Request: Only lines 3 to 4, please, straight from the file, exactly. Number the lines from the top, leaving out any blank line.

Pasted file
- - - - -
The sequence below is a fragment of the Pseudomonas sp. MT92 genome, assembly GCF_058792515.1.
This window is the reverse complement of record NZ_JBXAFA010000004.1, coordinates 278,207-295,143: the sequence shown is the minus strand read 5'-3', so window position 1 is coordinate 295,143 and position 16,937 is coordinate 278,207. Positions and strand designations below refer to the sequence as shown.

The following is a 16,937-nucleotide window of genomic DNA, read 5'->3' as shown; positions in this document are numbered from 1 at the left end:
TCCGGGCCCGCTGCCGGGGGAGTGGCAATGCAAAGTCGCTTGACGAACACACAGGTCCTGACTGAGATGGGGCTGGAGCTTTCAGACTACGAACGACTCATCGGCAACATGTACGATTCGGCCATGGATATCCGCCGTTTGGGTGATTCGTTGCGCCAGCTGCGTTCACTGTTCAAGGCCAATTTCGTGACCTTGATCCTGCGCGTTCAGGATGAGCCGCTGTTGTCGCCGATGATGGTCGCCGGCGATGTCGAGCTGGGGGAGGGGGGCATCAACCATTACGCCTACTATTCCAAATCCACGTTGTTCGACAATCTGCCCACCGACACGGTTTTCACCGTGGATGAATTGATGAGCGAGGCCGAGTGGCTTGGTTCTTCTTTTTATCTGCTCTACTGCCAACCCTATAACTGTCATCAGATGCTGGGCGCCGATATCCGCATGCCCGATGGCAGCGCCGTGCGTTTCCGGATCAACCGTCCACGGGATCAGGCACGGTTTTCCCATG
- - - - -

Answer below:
The following is a 16,937-nucleotide window of genomic DNA, read 5'->3' as shown; positions in this document are numbered from 1 at the left end:
TCCGGGCCCGCTGCCGGGGGAGTGGCAATGCAAAGTCGCTTGACGAACACACAGGTCCTGACTGAGATGGGGCTGGAGCTTTCAGACTACGAACGACTCATCGGCAACATGTACGATTCGGCCATGGATATCCGCCGTTTGGGTGATTCGTTGCGCCAGCTGCGTTCACTGTTCAAGGCCAATTTCGTGACCTTGATCCTGCGCGTTCAGGATGAGCCGCTGTTGTCGCCGATGATGGTCGCCGGCGATGTCGAGCTGGGGGAGGGGGGCATCAACCATTACGCCTACTATTCCAAATCCACGTTGTTCGACAATCTGCCCACCGACACGGTTTTCACCGTGGATGAATTGATGAGCGAGGCCGAGTGGCTTGGTTCTTCTTTTTATCTGCTCTACTGCCAACCCTATAACTGTCATCAGATGCTGGGCGCCGATATCCGCATGCCCGATGGCAGCGCCGTGCGTTTCCGGATCAACCGTCCACGGGATCAGGCACGGTTTTCCCATG